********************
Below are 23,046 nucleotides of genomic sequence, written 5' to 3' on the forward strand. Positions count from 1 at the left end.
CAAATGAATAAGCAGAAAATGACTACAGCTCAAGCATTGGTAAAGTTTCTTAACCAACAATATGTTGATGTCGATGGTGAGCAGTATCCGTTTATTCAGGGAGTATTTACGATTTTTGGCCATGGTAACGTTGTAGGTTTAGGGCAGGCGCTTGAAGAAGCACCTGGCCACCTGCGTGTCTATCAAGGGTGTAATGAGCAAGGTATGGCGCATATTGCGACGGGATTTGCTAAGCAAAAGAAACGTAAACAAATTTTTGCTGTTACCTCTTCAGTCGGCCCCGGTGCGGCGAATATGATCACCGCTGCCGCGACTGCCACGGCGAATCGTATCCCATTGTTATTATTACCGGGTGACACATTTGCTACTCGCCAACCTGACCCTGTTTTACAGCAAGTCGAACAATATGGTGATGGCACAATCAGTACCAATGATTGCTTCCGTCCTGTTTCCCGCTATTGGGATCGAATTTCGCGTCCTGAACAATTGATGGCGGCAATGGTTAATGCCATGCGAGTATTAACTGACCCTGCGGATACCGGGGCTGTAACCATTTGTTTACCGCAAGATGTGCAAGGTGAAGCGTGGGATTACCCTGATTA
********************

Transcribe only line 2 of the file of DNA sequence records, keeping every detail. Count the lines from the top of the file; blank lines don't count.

CAAATGAATAAGCAGAAAATGACTACAGCTCAAGCATTGGTAAAGTTTCTTAACCAACAATATGTTGATGTCGATGGTGAGCAGTATCCGTTTATTCAGGGAGTATTTACGATTTTTGGCCATGGTAACGTTGTAGGTTTAGGGCAGGCGCTTGAAGAAGCACCTGGCCACCTGCGTGTCTATCAAGGGTGTAATGAGCAAGGTATGGCGCATATTGCGACGGGATTTGCTAAGCAAAAGAAACGTAAACAAATTTTTGCTGTTACCTCTTCAGTCGGCCCCGGTGCGGCGAATATGATCACCGCTGCCGCGACTGCCACGGCGAATCGTATCCCATTGTTATTATTACCGGGTGACACATTTGCTACTCGCCAACCTGACCCTGTTTTACAGCAAGTCGAACAATATGGTGATGGCACAATCAGTACCAATGATTGCTTCCGTCCTGTTTCCCGCTATTGGGATCGAATTTCGCGTCCTGAACAATTGATGGCGGCAATGGTTAATGCCATGCGAGTATTAACTGACCCTGCGGATACCGGGGCTGTAACCATTTGTTTACCGCAAGATGTGCAAGGTGAAGCGTGGGATTACCCTGATTA